Hillary Clinton greeted by Rick Warren before her speech at Saddleback Church in November (WND photo)
The upcoming joint appearance by Sens. Barack Obama and John McCain at Rick Warren’s evangelical Saddleback Church is co-sponsored by a left-leaning group led by a Unitarian-Universalist minister who once headed her denomination’s homosexual advocacy office.
The group’s stated vision hints at its challenge to the influence of the so-called religious right, saying it “envisions a country in which diverse religious voices for justice and the common good consistently impact public policy; and those who use religion as a tool of division and exclusion do not dominate public discourse.”
Warren told OneNewsNow, a Christian Internet site, he’s not troubled by the association with a group at odds with his church’s conservative evangelical theology.
“Really we just are … co-hosting [the event],” Warren said, noting Faith in Public Life came up with the idea.
“Actually, we’re in total control of the format, the program, the questions,” he said. “It’s at our church; and so it’s not their event, it’s our event.”
Warren will moderate the event with the presumed Republican and Democratic presidential nominees Aug.16 at Saddleback Church’s Civil Forum on Leadership and Compassion. He said the forum will be “a civil and thoughtful format absent the partisan ‘gotcha’ questions that typically produce heat instead of light.” Issues, he suggested, would include poverty, HIV/AIDS, climate and human rights.
Warren said that, at the candidates’ request, the two-hour forum will be held in a non-debate format and open to all media. Both candidates want the questions to be posed exclusively by Warren, instead of a panel or members of the audience. Obama and McCain will each have an hour to converse with Warren, beginning with Obama, as determined by a coin toss.
As WND reported, Obama’s appearance in 2006 at Saddleback’s Global Summit on AIDS and the Church stirred controversy when some evangelicals objected to a pro-choice Democrat being given the pulpit of a church that opposes abortion. At last year’s AIDS summit, in November, Sen. Hillary Clinton gave a warmly received speech while Obama and McCain were among several candidates who presented taped messages via satellite.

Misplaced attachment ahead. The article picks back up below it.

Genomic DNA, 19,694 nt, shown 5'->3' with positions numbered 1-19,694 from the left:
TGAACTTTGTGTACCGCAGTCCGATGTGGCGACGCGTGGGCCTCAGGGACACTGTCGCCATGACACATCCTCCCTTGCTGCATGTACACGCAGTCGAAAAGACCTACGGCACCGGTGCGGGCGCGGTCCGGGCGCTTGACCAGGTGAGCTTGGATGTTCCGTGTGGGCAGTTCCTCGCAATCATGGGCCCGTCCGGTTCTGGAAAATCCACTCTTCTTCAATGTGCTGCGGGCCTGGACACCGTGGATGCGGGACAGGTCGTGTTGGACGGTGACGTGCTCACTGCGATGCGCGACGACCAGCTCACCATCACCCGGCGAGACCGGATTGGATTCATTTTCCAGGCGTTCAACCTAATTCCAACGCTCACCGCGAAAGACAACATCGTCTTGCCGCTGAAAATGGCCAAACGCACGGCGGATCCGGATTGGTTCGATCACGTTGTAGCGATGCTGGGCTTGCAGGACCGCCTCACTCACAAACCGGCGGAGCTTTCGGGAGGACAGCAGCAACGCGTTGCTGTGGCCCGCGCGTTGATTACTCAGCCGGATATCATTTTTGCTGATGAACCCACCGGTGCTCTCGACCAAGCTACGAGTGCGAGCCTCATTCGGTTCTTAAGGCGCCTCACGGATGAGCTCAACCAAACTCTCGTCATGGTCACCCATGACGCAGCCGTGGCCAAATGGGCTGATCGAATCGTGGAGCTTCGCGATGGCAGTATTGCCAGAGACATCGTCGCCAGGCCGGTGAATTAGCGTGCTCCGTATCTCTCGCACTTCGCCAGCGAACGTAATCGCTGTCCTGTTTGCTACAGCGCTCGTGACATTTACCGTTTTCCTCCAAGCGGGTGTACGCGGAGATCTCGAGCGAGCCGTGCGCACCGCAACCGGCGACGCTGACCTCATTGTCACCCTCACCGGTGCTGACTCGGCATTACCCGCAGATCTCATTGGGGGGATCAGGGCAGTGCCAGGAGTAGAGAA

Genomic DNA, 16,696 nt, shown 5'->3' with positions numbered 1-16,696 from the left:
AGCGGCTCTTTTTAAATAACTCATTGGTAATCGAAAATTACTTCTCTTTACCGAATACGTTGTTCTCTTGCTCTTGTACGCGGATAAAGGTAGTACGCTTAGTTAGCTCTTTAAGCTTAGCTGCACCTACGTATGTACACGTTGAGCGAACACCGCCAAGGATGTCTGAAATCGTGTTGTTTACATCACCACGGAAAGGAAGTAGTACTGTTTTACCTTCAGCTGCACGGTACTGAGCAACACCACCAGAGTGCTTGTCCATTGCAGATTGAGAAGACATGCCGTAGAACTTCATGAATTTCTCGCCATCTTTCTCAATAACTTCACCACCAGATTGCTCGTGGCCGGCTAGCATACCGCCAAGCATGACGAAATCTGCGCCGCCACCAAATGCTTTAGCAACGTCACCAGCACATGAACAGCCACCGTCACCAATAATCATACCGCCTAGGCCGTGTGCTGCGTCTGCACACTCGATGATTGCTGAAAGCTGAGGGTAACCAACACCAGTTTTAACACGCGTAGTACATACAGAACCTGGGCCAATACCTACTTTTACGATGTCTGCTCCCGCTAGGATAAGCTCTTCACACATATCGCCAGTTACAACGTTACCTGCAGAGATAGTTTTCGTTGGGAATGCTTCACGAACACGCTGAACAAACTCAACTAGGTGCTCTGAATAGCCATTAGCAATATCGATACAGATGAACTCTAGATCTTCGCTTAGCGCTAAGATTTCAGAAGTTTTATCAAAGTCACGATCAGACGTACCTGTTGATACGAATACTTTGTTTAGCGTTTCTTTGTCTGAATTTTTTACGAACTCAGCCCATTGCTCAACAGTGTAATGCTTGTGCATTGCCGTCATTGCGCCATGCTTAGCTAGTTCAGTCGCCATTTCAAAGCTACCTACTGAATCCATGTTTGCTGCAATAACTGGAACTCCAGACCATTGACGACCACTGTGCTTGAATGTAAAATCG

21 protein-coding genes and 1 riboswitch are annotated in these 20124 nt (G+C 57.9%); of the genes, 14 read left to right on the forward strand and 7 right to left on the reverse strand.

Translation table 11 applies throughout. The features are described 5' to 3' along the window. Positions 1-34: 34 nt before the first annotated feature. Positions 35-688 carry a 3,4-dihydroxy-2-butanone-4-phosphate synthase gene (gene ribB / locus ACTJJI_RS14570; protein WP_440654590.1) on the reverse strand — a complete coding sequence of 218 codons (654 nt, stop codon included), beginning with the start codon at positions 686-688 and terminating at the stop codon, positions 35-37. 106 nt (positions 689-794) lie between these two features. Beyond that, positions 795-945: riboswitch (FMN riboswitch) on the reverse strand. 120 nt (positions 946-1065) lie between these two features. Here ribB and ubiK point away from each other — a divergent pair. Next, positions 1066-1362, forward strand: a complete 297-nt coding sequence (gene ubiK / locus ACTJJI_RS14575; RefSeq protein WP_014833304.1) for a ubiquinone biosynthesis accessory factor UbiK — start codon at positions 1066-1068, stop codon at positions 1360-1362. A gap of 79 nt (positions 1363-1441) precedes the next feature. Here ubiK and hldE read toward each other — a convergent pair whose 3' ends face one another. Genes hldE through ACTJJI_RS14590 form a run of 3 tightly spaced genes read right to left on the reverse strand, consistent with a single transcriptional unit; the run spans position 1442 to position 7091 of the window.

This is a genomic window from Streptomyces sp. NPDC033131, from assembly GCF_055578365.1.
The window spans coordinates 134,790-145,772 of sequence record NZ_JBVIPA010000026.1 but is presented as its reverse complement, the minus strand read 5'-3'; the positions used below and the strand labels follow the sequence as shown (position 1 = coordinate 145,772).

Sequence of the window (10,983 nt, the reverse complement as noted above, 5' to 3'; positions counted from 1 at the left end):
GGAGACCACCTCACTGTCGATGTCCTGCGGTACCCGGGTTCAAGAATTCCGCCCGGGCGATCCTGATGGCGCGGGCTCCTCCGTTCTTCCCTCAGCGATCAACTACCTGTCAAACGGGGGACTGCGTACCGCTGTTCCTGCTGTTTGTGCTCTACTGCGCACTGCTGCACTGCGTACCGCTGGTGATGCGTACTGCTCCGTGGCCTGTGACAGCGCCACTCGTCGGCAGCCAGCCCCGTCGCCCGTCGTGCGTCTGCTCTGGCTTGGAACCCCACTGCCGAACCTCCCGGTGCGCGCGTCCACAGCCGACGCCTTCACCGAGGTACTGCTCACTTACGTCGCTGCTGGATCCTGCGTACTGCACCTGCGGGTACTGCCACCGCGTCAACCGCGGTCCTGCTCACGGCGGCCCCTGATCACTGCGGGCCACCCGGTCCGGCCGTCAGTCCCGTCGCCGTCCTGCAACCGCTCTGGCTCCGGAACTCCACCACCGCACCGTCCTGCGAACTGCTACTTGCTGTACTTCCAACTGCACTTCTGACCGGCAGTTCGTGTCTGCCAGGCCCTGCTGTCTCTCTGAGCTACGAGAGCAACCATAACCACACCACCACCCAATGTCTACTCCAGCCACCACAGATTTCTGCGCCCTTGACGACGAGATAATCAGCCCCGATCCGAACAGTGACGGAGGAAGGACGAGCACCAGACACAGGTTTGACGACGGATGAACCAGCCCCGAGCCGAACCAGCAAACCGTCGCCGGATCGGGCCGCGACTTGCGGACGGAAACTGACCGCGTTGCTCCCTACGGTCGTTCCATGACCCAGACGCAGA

In addition to the Civil Forum event, Warren will convene an interfaith meeting at the church for some 30 Christian, Jewish and Muslim leaders to discuss “cooperation in projects for the common good of all Americans.”
Warren, author of the mega-best-seller “The Purpose Driven Life,” told OneNewsNow he does not believe the biblical Gospel is compromised by working with non-Christians in efforts to promote the “common good.”
“Now, I don’t happen to agree with Muslims,” Warren said, ‘and I don’t happen to agree with Jewish people, and I don’t even agree with all of the things Catholics believe, but I … can work with them on doing something like stopping AIDS, because we all believe sex is for marriage only.”
In the candidates’ forum, Warren plans to focus on issues political reporters often ignore, such as how the candidates view the Constitution. One question might be, he told OneNewsNow, “Is it a quote ‘living document’ that can be changed, that can be reinterpreted with each generation as things change? Or is it a truth written in granite that is a standard by which we evaluate everything else, and you don’t change it unless we amend it?”
A Warren critic, evangelical pastor Bob DeWaay, author of the book “Redefining Christianity: Understanding the Purpose Driven Movement” and founder of the apologetics ministry Critical Issues Commentary, says he believes Warren is operating under the mistaken notion that uniting all religions to fight problems like AIDS and poverty will “warm people up” to Christianity.
But he admits many evangelicals have a strong affinity for Warren.
“He’s a very likeable guy on the surface, and I think pastors and Christians think, ‘Well, look at this, if he can get all these people on board and he can build a big church and he’s popular, and maybe if we get on board with that, some of that will rub off. Maybe we’ll learn how to have a bigger church and how to be popular,'” DeWaay said in an audio report on his website.
But DeWaay often reminds people “Jesus told us that the world would hate us.”
“Okay, so something’s seriously wrong if we do achieve popularity with the world,” he said.
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